Every few years, the New York City Police Department is hit with a corruption scandal. And every few years, lawmakers call for overhauling the force and changing its culture.

But the NYPD’s current scandal is different, and I predict it will widen as investigators delve deeper into a web of quid-pro-quo relationships between the Hasidic community and cops [“NYPD’s history of graft,” News, April 22].

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Forty years ago, the catchwords “pads” and “bagmen” made headlines, referring to protection money (pads) to police (bagmen) from known gamblers. Twenty years later, “scores” and “booming doors” made news, referring to cops who boomed down drug dealers’ doors and kept drugs they found. Today, it’s being “known” at headquarters, in the way that a suspected wrongdoer is protected by senior officers. While the phrases are different, the meanings are the same.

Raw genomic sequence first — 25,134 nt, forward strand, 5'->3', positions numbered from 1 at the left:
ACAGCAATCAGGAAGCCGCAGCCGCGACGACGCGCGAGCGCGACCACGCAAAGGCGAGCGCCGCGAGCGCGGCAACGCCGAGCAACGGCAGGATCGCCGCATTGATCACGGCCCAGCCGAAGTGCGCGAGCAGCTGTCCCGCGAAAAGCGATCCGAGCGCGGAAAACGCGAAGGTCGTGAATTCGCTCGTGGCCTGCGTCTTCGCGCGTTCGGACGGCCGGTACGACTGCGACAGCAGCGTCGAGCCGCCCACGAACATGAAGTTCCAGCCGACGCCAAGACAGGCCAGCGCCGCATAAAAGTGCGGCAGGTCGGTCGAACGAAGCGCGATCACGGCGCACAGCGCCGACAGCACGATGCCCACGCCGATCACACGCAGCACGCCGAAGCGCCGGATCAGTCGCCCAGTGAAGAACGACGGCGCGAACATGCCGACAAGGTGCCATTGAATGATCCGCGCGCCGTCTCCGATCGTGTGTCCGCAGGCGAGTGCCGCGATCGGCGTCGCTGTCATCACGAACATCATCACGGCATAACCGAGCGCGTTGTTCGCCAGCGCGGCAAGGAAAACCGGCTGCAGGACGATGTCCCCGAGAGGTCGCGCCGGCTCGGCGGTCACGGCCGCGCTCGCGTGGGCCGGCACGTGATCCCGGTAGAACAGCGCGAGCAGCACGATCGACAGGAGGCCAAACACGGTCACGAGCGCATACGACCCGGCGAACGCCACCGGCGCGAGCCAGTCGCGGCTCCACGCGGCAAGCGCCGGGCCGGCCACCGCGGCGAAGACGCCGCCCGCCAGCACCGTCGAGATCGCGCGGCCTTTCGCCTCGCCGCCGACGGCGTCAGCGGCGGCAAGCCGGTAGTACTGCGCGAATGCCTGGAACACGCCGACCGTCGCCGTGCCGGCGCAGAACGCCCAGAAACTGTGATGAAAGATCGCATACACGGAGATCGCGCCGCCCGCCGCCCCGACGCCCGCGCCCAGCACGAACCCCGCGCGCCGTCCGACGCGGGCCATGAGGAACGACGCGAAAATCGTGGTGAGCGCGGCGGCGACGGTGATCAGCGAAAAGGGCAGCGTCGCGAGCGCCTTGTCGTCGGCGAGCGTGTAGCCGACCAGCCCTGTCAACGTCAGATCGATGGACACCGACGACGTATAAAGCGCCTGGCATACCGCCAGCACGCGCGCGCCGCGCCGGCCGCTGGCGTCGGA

Former Chief of Department Philip Banks III is among those under investigation. In addition, several other officers have been transferred or placed on modified assignment for allegedly taking gifts in return for favors. This has cast a dim light over the nation’s largest police force.

Somewhere out of this mess will surface another Det. Frank Serpico to give clarity to what went so wrong.

Nicholas Casale, Baldwin

Editor’s note: The writer is a retired NYPD detective first grade and was deputy director of police and counterterrorism for the Metropolitan Transportation Authority.